October 10, 2019
While efforts to remove a dangerous President proceed in Washington, signals point to a sure slowdown in economic activity. Whether this leads to recession now or later is the only question. Given the pain recessions cause to millions of people, they can’t be wished for. But since they are inevitable, better to have one within a year to help drive this President from office.
Economic predictions exist to make weather forecasts look respectable, as they say, so the efforts to predict the timing of a recession are useless. And efforts to predict market movements around recessions are worse than useless. But looking at one measure proves GDP is already contracting.The ISM manufacturing index, which registered 47.1 in September (down from 49.1 in August) says the US is making less stuff than it was. Any number below 50 signals contraction, and this is the worst number since the last recession. If we are not already in recession, we are getting close.
It’s possible that the bear market in the last quarter of 2018 was presaging this recession. Barely a blip of a memory in most investors’ brains, the 2019 decline took stocks down 19.8% from October to December last year. Only because it missed the last two tenths of a percent (that would have made it an even 20%) did it escape being anointed an official bear market by the press. The recovery in stocks this year also helped bury the memory.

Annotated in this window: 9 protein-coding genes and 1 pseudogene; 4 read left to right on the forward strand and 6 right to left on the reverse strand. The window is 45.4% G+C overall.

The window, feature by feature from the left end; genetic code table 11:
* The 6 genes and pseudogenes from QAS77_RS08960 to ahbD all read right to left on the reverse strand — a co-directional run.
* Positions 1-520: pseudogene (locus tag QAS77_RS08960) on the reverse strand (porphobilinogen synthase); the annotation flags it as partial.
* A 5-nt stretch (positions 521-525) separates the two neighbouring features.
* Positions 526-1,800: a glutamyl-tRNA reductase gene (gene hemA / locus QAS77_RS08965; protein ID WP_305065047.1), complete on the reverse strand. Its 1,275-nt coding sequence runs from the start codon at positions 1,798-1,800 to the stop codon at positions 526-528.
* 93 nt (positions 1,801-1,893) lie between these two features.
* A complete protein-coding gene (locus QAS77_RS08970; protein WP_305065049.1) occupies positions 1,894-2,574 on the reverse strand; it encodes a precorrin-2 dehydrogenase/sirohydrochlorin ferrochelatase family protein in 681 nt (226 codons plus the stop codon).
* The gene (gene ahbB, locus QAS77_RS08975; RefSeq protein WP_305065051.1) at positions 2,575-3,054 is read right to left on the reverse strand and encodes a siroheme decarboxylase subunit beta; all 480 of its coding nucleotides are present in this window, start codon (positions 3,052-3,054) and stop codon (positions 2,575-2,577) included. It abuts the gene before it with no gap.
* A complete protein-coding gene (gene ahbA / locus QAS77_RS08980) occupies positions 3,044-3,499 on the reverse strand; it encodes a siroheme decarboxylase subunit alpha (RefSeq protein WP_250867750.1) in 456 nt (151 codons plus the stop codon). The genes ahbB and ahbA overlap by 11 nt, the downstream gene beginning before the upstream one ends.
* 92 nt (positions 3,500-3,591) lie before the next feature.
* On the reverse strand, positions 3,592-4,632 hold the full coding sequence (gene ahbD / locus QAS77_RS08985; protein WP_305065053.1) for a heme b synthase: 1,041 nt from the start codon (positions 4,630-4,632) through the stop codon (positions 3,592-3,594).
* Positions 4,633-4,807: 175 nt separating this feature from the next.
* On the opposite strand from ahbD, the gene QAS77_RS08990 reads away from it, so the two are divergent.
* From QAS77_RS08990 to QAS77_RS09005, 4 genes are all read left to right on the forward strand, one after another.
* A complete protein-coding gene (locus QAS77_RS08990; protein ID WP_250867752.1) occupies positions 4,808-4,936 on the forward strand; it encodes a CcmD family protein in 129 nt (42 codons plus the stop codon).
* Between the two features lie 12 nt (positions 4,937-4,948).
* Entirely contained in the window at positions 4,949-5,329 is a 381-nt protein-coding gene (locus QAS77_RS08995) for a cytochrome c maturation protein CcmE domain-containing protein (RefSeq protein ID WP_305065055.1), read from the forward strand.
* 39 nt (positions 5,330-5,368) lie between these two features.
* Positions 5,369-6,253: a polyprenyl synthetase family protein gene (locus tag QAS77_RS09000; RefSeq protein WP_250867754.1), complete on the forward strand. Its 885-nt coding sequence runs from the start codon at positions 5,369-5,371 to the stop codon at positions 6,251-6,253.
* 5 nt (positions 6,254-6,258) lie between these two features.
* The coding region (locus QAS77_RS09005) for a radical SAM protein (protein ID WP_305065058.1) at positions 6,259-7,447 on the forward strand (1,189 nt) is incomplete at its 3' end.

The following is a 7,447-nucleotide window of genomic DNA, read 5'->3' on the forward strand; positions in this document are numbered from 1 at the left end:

The seesaw action of U.S. stocks has obscured a fact that becomes obvious only when you look at the return over the past twelve months: they have stalled out. The one-year return on the S&P 500 is just 3.37%, half of which was delivered by dividends. Prices have gone virtually nowhere in a year.
Meanwhile, emerging market stocks (as measured by the Schwab Emerging Markets ETF, the SCHE) have increased 5.13%. For the first time in several years, international stocks are leading domestic ones. The valuation gap was just too large: what was cheap is finally eclipsing that which is too expensive. This sea-change in market leadership has gone unrecognized by most commentators, especially as it is obscured by calendar-year returns. But make no mistake: it is finally happening.
Even with unprecedented peril in Washington, trade wars raging, and a recession taking hold nationwide, investors should continue holding larger-than-usual emerging market positions, which sport a dividend of 3% and should easily beat both bonds and domestic stocks over the coming years.
With best wishes for the coming quarter.